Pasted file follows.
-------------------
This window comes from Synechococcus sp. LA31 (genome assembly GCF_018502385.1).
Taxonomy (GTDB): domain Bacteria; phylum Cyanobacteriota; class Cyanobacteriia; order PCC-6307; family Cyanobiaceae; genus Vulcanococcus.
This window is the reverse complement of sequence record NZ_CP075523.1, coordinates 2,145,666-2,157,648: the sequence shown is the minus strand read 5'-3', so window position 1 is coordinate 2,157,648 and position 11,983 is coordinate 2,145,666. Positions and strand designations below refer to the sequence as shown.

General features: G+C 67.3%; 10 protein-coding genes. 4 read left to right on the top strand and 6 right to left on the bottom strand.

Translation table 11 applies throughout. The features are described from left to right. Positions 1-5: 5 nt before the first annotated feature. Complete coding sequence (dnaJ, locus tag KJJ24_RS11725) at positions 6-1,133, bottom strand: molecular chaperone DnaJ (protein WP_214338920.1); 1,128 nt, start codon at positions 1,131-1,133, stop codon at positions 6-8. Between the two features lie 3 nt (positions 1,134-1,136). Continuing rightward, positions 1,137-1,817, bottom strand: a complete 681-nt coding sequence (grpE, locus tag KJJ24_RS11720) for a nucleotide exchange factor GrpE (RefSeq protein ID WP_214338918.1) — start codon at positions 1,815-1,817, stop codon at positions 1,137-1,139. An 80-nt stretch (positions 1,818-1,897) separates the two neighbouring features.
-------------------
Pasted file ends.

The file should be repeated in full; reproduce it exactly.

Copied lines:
This window comes from Synechococcus sp. LA31 (genome assembly GCF_018502385.1).
Taxonomy (GTDB): domain Bacteria; phylum Cyanobacteriota; class Cyanobacteriia; order PCC-6307; family Cyanobiaceae; genus Vulcanococcus.
This window is the reverse complement of sequence record NZ_CP075523.1, coordinates 2,145,666-2,157,648: the sequence shown is the minus strand read 5'-3', so window position 1 is coordinate 2,157,648 and position 11,983 is coordinate 2,145,666. Positions and strand designations below refer to the sequence as shown.

General features: G+C 67.3%; 10 protein-coding genes. 4 read left to right on the top strand and 6 right to left on the bottom strand.

Translation table 11 applies throughout. The features are described from left to right. Positions 1-5: 5 nt before the first annotated feature. Complete coding sequence (dnaJ, locus tag KJJ24_RS11725) at positions 6-1,133, bottom strand: molecular chaperone DnaJ (protein WP_214338920.1); 1,128 nt, start codon at positions 1,131-1,133, stop codon at positions 6-8. Between the two features lie 3 nt (positions 1,134-1,136). Continuing rightward, positions 1,137-1,817, bottom strand: a complete 681-nt coding sequence (grpE, locus tag KJJ24_RS11720) for a nucleotide exchange factor GrpE (RefSeq protein ID WP_214338918.1) — start codon at positions 1,815-1,817, stop codon at positions 1,137-1,139. An 80-nt stretch (positions 1,818-1,897) separates the two neighbouring features.